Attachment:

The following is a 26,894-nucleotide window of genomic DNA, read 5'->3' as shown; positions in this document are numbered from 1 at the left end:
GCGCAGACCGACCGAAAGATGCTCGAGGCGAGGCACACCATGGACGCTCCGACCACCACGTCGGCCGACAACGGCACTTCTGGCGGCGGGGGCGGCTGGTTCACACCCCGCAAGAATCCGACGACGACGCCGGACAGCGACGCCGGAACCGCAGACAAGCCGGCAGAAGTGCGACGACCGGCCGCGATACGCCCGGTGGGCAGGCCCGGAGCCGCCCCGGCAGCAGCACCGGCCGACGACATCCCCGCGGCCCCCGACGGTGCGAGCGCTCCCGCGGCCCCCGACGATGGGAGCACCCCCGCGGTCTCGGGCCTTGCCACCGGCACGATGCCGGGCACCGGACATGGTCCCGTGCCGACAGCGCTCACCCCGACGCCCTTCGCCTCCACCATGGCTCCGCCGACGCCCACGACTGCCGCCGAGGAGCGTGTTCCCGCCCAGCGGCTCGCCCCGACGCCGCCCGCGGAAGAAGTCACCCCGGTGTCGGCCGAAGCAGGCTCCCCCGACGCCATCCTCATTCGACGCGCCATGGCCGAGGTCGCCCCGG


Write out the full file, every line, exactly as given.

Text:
The following is a 26,894-nucleotide window of genomic DNA, read 5'->3' as shown; positions in this document are numbered from 1 at the left end:
GCGCAGACCGACCGAAAGATGCTCGAGGCGAGGCACACCATGGACGCTCCGACCACCACGTCGGCCGACAACGGCACTTCTGGCGGCGGGGGCGGCTGGTTCACACCCCGCAAGAATCCGACGACGACGCCGGACAGCGACGCCGGAACCGCAGACAAGCCGGCAGAAGTGCGACGACCGGCCGCGATACGCCCGGTGGGCAGGCCCGGAGCCGCCCCGGCAGCAGCACCGGCCGACGACATCCCCGCGGCCCCCGACGGTGCGAGCGCTCCCGCGGCCCCCGACGATGGGAGCACCCCCGCGGTCTCGGGCCTTGCCACCGGCACGATGCCGGGCACCGGACATGGTCCCGTGCCGACAGCGCTCACCCCGACGCCCTTCGCCTCCACCATGGCTCCGCCGACGCCCACGACTGCCGCCGAGGAGCGTGTTCCCGCCCAGCGGCTCGCCCCGACGCCGCCCGCGGAAGAAGTCACCCCGGTGTCGGCCGAAGCAGGCTCCCCCGACGCCATCCTCATTCGACGCGCCATGGCCGAGGTCGCCCCGG